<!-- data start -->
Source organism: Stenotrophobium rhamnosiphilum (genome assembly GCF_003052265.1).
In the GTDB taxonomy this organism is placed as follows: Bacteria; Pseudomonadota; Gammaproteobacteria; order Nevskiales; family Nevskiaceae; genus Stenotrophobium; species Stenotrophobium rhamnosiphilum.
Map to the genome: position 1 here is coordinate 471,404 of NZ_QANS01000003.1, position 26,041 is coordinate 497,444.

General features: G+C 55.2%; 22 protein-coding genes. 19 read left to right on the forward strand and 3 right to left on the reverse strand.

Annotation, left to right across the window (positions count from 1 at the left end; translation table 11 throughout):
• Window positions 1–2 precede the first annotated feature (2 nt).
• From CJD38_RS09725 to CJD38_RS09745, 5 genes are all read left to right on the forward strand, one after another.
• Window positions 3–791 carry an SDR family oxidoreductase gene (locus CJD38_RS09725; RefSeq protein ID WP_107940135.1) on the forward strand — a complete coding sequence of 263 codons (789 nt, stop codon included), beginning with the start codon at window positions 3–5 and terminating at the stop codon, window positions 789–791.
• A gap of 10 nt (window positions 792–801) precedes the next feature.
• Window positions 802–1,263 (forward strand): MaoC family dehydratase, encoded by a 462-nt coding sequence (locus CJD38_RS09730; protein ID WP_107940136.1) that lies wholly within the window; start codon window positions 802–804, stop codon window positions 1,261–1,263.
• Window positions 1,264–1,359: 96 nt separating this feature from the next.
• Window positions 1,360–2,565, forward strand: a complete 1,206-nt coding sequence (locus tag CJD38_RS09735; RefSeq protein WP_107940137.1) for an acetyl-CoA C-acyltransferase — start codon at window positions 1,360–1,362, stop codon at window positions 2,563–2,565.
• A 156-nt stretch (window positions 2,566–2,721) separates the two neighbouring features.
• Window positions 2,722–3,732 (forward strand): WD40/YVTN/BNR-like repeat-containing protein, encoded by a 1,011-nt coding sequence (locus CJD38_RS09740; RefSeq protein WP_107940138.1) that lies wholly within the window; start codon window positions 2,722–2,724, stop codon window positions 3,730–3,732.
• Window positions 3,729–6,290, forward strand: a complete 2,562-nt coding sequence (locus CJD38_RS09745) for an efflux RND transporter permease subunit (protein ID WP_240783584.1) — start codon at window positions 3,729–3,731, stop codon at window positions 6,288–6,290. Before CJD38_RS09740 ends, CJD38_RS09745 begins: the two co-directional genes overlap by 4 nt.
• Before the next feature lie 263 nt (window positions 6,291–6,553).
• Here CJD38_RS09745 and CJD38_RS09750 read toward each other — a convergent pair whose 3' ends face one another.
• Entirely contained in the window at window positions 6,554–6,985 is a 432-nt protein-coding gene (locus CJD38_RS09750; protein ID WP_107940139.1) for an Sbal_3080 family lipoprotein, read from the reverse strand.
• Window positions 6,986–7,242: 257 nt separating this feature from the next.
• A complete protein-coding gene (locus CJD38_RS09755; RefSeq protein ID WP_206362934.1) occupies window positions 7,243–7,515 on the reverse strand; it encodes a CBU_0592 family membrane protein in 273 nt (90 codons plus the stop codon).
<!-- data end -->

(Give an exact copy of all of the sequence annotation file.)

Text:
Source organism: Stenotrophobium rhamnosiphilum (genome assembly GCF_003052265.1).
In the GTDB taxonomy this organism is placed as follows: Bacteria; Pseudomonadota; Gammaproteobacteria; order Nevskiales; family Nevskiaceae; genus Stenotrophobium; species Stenotrophobium rhamnosiphilum.
Map to the genome: position 1 here is coordinate 471,404 of NZ_QANS01000003.1, position 26,041 is coordinate 497,444.

General features: G+C 55.2%; 22 protein-coding genes. 19 read left to right on the forward strand and 3 right to left on the reverse strand.

Annotation, left to right across the window (positions count from 1 at the left end; translation table 11 throughout):
• Window positions 1–2 precede the first annotated feature (2 nt).
• From CJD38_RS09725 to CJD38_RS09745, 5 genes are all read left to right on the forward strand, one after another.
• Window positions 3–791 carry an SDR family oxidoreductase gene (locus CJD38_RS09725; RefSeq protein ID WP_107940135.1) on the forward strand — a complete coding sequence of 263 codons (789 nt, stop codon included), beginning with the start codon at window positions 3–5 and terminating at the stop codon, window positions 789–791.
• A gap of 10 nt (window positions 792–801) precedes the next feature.
• Window positions 802–1,263 (forward strand): MaoC family dehydratase, encoded by a 462-nt coding sequence (locus CJD38_RS09730; protein ID WP_107940136.1) that lies wholly within the window; start codon window positions 802–804, stop codon window positions 1,261–1,263.
• Window positions 1,264–1,359: 96 nt separating this feature from the next.
• Window positions 1,360–2,565, forward strand: a complete 1,206-nt coding sequence (locus tag CJD38_RS09735; RefSeq protein WP_107940137.1) for an acetyl-CoA C-acyltransferase — start codon at window positions 1,360–1,362, stop codon at window positions 2,563–2,565.
• A 156-nt stretch (window positions 2,566–2,721) separates the two neighbouring features.
• Window positions 2,722–3,732 (forward strand): WD40/YVTN/BNR-like repeat-containing protein, encoded by a 1,011-nt coding sequence (locus CJD38_RS09740; RefSeq protein WP_107940138.1) that lies wholly within the window; start codon window positions 2,722–2,724, stop codon window positions 3,730–3,732.
• Window positions 3,729–6,290, forward strand: a complete 2,562-nt coding sequence (locus CJD38_RS09745) for an efflux RND transporter permease subunit (protein ID WP_240783584.1) — start codon at window positions 3,729–3,731, stop codon at window positions 6,288–6,290. Before CJD38_RS09740 ends, CJD38_RS09745 begins: the two co-directional genes overlap by 4 nt.
• Before the next feature lie 263 nt (window positions 6,291–6,553).
• Here CJD38_RS09745 and CJD38_RS09750 read toward each other — a convergent pair whose 3' ends face one another.
• Entirely contained in the window at window positions 6,554–6,985 is a 432-nt protein-coding gene (locus CJD38_RS09750; protein ID WP_107940139.1) for an Sbal_3080 family lipoprotein, read from the reverse strand.
• Window positions 6,986–7,242: 257 nt separating this feature from the next.
• A complete protein-coding gene (locus CJD38_RS09755; RefSeq protein ID WP_206362934.1) occupies window positions 7,243–7,515 on the reverse strand; it encodes a CBU_0592 family membrane protein in 273 nt (90 codons plus the stop codon).